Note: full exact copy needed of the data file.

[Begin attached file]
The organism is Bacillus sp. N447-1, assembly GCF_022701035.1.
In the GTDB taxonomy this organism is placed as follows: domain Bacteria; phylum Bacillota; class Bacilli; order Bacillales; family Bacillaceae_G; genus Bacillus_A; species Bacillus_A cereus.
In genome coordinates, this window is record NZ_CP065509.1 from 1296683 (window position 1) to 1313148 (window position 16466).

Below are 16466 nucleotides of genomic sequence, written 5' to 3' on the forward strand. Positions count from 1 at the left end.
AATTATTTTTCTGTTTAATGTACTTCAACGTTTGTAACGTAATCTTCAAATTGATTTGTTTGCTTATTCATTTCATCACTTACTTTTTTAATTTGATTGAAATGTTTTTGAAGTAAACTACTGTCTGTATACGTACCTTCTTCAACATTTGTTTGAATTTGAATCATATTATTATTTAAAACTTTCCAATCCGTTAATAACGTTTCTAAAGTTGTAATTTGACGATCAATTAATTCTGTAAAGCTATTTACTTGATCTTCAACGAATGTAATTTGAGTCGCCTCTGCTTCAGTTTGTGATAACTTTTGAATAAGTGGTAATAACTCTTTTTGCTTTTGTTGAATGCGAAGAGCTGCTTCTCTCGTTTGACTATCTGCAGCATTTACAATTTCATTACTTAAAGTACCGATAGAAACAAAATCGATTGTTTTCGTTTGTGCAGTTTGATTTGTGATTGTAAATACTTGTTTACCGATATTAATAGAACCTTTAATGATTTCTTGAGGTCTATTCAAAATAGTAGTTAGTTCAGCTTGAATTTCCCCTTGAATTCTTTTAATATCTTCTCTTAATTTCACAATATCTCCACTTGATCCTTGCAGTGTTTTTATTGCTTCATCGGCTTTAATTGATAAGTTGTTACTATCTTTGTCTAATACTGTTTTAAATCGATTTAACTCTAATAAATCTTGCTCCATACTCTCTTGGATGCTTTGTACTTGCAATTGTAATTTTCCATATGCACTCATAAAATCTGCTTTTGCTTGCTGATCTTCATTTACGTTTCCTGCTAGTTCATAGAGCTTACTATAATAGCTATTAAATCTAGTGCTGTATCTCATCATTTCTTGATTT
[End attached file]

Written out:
The organism is Bacillus sp. N447-1, assembly GCF_022701035.1.
In the GTDB taxonomy this organism is placed as follows: domain Bacteria; phylum Bacillota; class Bacilli; order Bacillales; family Bacillaceae_G; genus Bacillus_A; species Bacillus_A cereus.
In genome coordinates, this window is record NZ_CP065509.1 from 1296683 (window position 1) to 1313148 (window position 16466).

Below are 16466 nucleotides of genomic sequence, written 5' to 3' on the forward strand. Positions count from 1 at the left end.
AATTATTTTTCTGTTTAATGTACTTCAACGTTTGTAACGTAATCTTCAAATTGATTTGTTTGCTTATTCATTTCATCACTTACTTTTTTAATTTGATTGAAATGTTTTTGAAGTAAACTACTGTCTGTATACGTACCTTCTTCAACATTTGTTTGAATTTGAATCATATTATTATTTAAAACTTTCCAATCCGTTAATAACGTTTCTAAAGTTGTAATTTGACGATCAATTAATTCTGTAAAGCTATTTACTTGATCTTCAACGAATGTAATTTGAGTCGCCTCTGCTTCAGTTTGTGATAACTTTTGAATAAGTGGTAATAACTCTTTTTGCTTTTGTTGAATGCGAAGAGCTGCTTCTCTCGTTTGACTATCTGCAGCATTTACAATTTCATTACTTAAAGTACCGATAGAAACAAAATCGATTGTTTTCGTTTGTGCAGTTTGATTTGTGATTGTAAATACTTGTTTACCGATATTAATAGAACCTTTAATGATTTCTTGAGGTCTATTCAAAATAGTAGTTAGTTCAGCTTGAATTTCCCCTTGAATTCTTTTAATATCTTCTCTTAATTTCACAATATCTCCACTTGATCCTTGCAGTGTTTTTATTGCTTCATCGGCTTTAATTGATAAGTTGTTACTATCTTTGTCTAATACTGTTTTAAATCGATTTAACTCTAATAAATCTTGCTCCATACTCTCTTGGATGCTTTGTACTTGCAATTGTAATTTTCCATATGCACTCATAAAATCTGCTTTTGCTTGCTGATCTTCATTTACGTTTCCTGCTAGTTCATAGAGCTTACTATAATAGCTATTAAATCTAGTGCTGTATCTCATCATTTCTTGATTT